Recently, numerous strategies have been developed to enhance the functionality of NMNPs, particularly by precisely controlling size, shape, and monodisperse of the nanoparticles (Figure 1). The most common synthetic preparations of NMNPs follow the methods that were set forth by Turkevich and Frens [6,7,8,9,10,11]. The Turkevich method is based on a single-phase metal salt redox reaction with sodium citrate to produce spherical NMNPs. This redox reaction is carried out in a boiling aqueous citrate solution. In the reaction, citrate serves as a reducing agent, capping agent, and buffering agent. In a typical AuNPs preparation, the mole ratio of HAuCl4 and sodium citrate are crucial in proper formulation. The amount of sodium citrate determines the pH in this reaction. As the hydrolysis of HAuCl4 take place, different precursors would form at different pKa value with components, such as (a) AuCl3(OH), (b) AuCl2(OH)2, (c) AuCl(OH)3, and (d) Au(OH)3. The sodium citrate is oxidized to form sodium acetone dicarboxylate and it induces the reduction of several auric precursors to AuCl- during the pH dependent reaction process. Using this method, monodispersed spherical AuNPs can be synthesized, and, based on pH of the reaction, nanoparticle size can be tuned, resulting in particles with diameters that ranged from 10 nm to 100 nm [12]. The Turkevich method has also been utilized with Ag ions by using sodium citrate and silver nitrate to synthesize monodisperse quasi-spherical nanoparticles [13,14]. Again, pH is still the major consideration to control nanoparticle size. Sodium citrate acts as a reducing agent and stabilizer to induce a reduction of [(Ag)2+-Citrate] ions, thereby playing a key role in reducing Ag ions to AgNPs with a kinetic growth behavior. Tannic acid has also been used as an effective stabilizer and reducer, and polyvinylpyrrolidone (PVP) have been used as co-surface stabilizer and growth modifier to further improve the spherical AgNPs synthesize with a monodispersed size of 5 nm [15]. Another common NMNP synthesis protocol implements the earlier work of Brust and Schriffin [16,17,18,19]. The Brust method involves a two-phase metal salt reduction by sodium borohydride (NaBH4) in the presence of an alkanethiol stabilizer. In a typical AuNPs preparation, tetra-n-octylammonium bromide (TOAB) is utilized as a phase transfer catalyst of AuCl4 from the aqueous to organic phase. The phase transfer of AuCl4- forms AuNPs with a tunable size from 1 to 5 nm. This preparation of AuNPs enables their surface to be coated with a monolayer alkanethiol that can be modified with various functional groups. This alkanethiol monolayer also provides AuNPs much greater stability, eases drying, purification, and enhances the stability of the nanoparticle suspension. The procedure to synthesize AgNPs utilizes TOAB dissolved in toluene as a two-phase transfer system. For this method, aqueous AgNO3 is dropped solution, followed by NaBH4 as reducing agent and alkanethiol as a chemical stabilizer [20].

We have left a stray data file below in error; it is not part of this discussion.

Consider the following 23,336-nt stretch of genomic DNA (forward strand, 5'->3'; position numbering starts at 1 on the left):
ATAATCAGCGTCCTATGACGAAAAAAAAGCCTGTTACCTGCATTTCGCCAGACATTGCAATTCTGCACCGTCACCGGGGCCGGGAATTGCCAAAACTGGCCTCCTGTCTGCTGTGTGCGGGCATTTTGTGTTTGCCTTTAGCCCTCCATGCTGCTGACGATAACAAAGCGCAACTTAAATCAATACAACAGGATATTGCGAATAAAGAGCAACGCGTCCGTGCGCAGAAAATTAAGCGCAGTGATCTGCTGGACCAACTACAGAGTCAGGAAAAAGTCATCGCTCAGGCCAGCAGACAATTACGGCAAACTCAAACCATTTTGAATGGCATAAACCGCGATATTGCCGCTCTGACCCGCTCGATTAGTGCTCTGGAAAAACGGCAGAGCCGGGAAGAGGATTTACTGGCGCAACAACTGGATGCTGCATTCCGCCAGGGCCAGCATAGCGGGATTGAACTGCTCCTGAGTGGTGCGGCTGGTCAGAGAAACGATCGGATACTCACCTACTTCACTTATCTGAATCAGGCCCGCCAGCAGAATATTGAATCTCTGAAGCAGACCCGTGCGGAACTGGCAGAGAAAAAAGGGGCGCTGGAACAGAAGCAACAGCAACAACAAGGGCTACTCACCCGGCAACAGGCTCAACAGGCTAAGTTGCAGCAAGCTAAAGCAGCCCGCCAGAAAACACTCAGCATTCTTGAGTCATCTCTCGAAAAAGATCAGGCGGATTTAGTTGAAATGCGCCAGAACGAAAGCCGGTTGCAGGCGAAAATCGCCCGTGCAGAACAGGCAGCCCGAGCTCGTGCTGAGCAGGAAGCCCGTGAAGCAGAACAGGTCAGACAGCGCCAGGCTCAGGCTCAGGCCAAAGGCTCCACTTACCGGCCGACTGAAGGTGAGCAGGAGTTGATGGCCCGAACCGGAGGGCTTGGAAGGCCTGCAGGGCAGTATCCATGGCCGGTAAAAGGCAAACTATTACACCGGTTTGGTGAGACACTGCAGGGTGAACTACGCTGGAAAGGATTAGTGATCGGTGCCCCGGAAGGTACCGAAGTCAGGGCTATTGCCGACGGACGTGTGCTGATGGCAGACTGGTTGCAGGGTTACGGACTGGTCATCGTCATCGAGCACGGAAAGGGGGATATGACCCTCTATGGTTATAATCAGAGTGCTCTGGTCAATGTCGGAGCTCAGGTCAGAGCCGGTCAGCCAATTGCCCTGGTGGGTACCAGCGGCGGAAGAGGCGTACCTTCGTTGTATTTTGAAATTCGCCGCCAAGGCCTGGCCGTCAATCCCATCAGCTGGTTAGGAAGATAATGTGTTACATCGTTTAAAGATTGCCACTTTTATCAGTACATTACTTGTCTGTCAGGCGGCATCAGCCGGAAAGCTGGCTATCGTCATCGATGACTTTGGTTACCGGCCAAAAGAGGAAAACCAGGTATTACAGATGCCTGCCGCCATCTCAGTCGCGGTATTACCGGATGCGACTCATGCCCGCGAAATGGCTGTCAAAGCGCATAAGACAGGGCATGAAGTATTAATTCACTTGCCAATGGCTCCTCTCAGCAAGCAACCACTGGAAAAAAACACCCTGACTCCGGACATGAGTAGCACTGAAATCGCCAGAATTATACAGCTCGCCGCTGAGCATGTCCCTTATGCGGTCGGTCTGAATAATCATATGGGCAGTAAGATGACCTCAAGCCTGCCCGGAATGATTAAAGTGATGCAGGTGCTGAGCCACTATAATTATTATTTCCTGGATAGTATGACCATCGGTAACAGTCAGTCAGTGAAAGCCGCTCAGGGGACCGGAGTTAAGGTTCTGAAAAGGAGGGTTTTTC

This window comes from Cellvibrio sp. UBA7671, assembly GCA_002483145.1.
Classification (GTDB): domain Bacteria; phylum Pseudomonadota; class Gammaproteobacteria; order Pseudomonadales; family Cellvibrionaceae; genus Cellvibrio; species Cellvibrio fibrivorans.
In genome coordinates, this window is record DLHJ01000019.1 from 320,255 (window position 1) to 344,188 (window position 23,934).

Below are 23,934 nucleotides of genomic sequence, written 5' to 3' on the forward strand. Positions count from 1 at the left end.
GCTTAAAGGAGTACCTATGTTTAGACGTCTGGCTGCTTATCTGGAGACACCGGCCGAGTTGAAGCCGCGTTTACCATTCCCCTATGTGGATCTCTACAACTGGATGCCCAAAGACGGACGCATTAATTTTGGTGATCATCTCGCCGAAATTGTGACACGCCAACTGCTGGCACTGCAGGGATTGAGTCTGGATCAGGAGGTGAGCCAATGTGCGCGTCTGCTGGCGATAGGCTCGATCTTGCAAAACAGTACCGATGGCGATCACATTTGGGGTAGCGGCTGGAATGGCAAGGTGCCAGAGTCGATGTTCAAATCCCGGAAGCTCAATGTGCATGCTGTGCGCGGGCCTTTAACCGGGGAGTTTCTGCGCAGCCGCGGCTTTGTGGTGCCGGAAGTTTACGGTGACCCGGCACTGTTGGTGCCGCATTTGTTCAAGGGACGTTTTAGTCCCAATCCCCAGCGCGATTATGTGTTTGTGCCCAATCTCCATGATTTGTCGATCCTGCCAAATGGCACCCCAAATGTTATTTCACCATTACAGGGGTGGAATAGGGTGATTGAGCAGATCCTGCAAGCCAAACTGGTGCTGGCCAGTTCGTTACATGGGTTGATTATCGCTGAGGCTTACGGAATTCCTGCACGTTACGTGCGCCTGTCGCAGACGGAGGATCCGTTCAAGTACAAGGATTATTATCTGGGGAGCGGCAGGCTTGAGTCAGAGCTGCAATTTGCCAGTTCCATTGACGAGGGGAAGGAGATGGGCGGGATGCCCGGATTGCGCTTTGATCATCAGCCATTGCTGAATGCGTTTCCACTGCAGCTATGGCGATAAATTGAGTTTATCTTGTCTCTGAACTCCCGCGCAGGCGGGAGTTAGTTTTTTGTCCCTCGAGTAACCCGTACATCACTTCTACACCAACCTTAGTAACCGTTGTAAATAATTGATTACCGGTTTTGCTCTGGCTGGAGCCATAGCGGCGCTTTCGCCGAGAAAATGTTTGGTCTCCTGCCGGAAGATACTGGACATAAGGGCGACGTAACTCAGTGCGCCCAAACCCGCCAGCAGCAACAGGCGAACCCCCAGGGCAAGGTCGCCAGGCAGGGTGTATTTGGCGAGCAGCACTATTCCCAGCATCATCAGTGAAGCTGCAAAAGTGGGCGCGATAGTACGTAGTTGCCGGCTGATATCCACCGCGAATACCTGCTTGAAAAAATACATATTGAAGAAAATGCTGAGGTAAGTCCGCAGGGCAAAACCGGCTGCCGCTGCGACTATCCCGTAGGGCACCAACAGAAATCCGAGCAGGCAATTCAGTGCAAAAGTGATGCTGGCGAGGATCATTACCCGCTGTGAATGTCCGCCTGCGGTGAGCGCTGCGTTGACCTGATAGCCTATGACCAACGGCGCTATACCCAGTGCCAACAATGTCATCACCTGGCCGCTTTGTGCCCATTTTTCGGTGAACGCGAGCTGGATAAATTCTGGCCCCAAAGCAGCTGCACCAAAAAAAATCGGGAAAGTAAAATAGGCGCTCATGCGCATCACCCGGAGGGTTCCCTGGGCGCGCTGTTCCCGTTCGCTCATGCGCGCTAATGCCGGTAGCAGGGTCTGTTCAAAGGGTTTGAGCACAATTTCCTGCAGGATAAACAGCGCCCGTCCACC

In addition to two optimal methodologies, other chemical reduction based NMNPs synthesis methods (sodium borohydride, seeding/growth, green synthesis, ionic liquids-based, and etc.) provided NMNPs as a versatile platform for NMNPs-based colorimetric biosensor development [20,21]. When comparing with two classic NMNPs synthesis strategies, seeding/growth is another most simple, efficient, and versatile method for preparing high quality NMNPs [22,23]. During the first stage of seeding/growth synthesis, metal precursor has been used to form nanoseeds by the reducing agent. Utilizing the cationic surfactants by adsorbing onto specific seed facets, the nanoseeds could further grow into NMNPs during the second stage of synthesis. A small concentration of additional ions has been used to control the NMNPs aspect ratio. By separating nucleation (first stage) and growth (second stage), NMNPs could be exactly prepared with uniform size and size distribution by this convenience method in a large reaction scale. Furthermore, the water-immiscible ionic liquid is another emerging method for preparing NMNPs in recent years. The ionic liquids (ILs) can be employed as a medium to transfer NMNPs from the aqueous phase to the organic phase. Unlike the Brust method, NMNPs synthesized by the ILs method could be preserved during the phase transfer without capping of thiols and amines. By tuning the size and shape, NMNPs could be obtained by large reaction scale, as the ILs play as reducing and capping agents [24,25,26]. In sum, all of the methods are extensively used in NMNPs synthesis, which offers NMNPs a fundamental breakthrough that has advanced research in the NMNPs-based biosensor technique.

1.2. Unique Optical Properties

Colloidal solutions of NMNPs display bright intense reflected colors due to their unique interaction with visual light [27,28]. This optical enhancement arises from the NMNPs free electrons that endure as a collective coherent oscillation that produces a surface plasma state (Figure 2). NMNPs surface plasmas resonate at a particular frequency and this surface plasmonic resonance phenomenon is termed as the localized surface plasmon resonance (SPR) [29]. The SPR oscillation decays by radiating its energy converting this energy into scattered light. The particle shape, geometry, degree of interaction with adjacent particles, dielectric function of NMNPs, and the presence of nearby dielectric objects determine the light scattering. The quasi-static approximation framework has been used to analyze the influence of the factors (geometrical size and dielectric environment) with the SPR effect. The particle diameter (d) and an electromagnetic wavelength (λ) should be under the condition of d « λ for small particles. When d approaches the nanoscale with a homogenous state in medium with a dielectric constant, the oscillating dipole moment (p) could be described, as following: